Despite both the success of Party of Five and Matthew Fox being named by People as one of the most beautiful people in the world during his time on the show, Fox fell back into obscurity until 2004. That year he was cast as Dr. Jack Shephard on NBC’s smash hit, Lost. The story of Lost is simple. A group of roughly seventy survivors crash on a remote island and must struggle to survive. The story was much more than it seemed however, as it blended complicated mysteries, science fiction, unique mythologies, coincidental past encounters, philosophical utopias, and eerie conflicts into the otherwise straightforward survival story. While Fox’s Shephard was undoubtedly the lead for most of the show’s six season run, the show featured a massive ensemble cast unlike anything ever seen on television. The show also broke records for production costs, with the pilot alone costing nearly $15 million dollars, a nearly unheard of price tag. Created by J.J. Abrams and his two cowriters, the mystery of the island and its evil smoke monster captured the imagination of the world, earning hundreds of awards and nominations, tens of millions of viewers each episode, and an endless cult following encouraged by the showrunners that speculated on the true nature of the island. Did the island represent an afterlife, a mass hallucination, or some protracted metaphor for the American dream? The show’s writers never showed their hand, preferring to keep the mystery alive even long after the show’s finale was aired. The show made household names of J.J. Abrams and several other players. Abrams would go on to helm the direction of both the Star Trek reboots and the Star Wars franchise sequel, Episode 7: The Force Awakens. Yet, Matthew Fox was still unable to get a ticket on the gravy train.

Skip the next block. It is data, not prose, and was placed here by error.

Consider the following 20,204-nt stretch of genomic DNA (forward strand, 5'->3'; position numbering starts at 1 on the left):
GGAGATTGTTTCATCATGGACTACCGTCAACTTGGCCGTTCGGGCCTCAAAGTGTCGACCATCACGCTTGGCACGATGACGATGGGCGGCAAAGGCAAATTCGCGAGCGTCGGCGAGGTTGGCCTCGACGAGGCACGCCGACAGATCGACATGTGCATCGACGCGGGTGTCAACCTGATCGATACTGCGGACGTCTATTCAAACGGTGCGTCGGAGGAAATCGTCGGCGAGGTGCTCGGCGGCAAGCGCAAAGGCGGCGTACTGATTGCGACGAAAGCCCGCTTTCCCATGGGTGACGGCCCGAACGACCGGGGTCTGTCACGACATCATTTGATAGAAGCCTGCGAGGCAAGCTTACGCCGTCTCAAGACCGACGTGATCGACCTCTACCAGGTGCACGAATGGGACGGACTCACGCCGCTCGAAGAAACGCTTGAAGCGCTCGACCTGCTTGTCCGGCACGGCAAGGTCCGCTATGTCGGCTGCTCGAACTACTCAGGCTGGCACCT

After Lost, Fox repeated his magic act of transforming from a leading man in a well-respected primetime television show, back into a supporting character or bit actor. Fox himself declared that he was “done with television” not long after the finale aired, so perhaps the decision partially falls on his own shoulders. Yet, the actor has mostly struck out on the silver screen as well. In 2012, he appeared in the critically panned Alex Cross as a villain, “The Butcher.” In 2013, he had a walk on cameo role in the more critically and commercially successful Brad Pitt zombie vehicle, World War Z, based on the New York Times Bestselling Book of the same name by Max Brooks. Fox’s total screen time on the big budget hit amounted to less than one minute, however.
Around this same period, Fox began to find himself in legal trouble after several high profile incidents. In the first, he allegedly punched a woman in the chest and groin after an argument while he was drunk. There were numerous witnesses, but Fox disputes the story. Fox was supposedly trying to get a ride back to his hotel from the woman who was driving a private party bus rented out for a bachelor party. In the second incident, in which information has been more strongly corroborated by police reports, Fox was arrested for a DUI while in the state of Oregon in 2012.
Despite his reputed disdain for the celebrity lifestyle, Matthew Fox continues to pursue acting. He is slated to appear in two upcoming horror films, Extinction and Bone Tomahawk. Horror films often mark either the beginning or the end of careers for a great many actors. As his commentators have noted that age has begun to take a toll on his boyish good looks, it seems fairly clear which prospect is the case for Matthew Fox.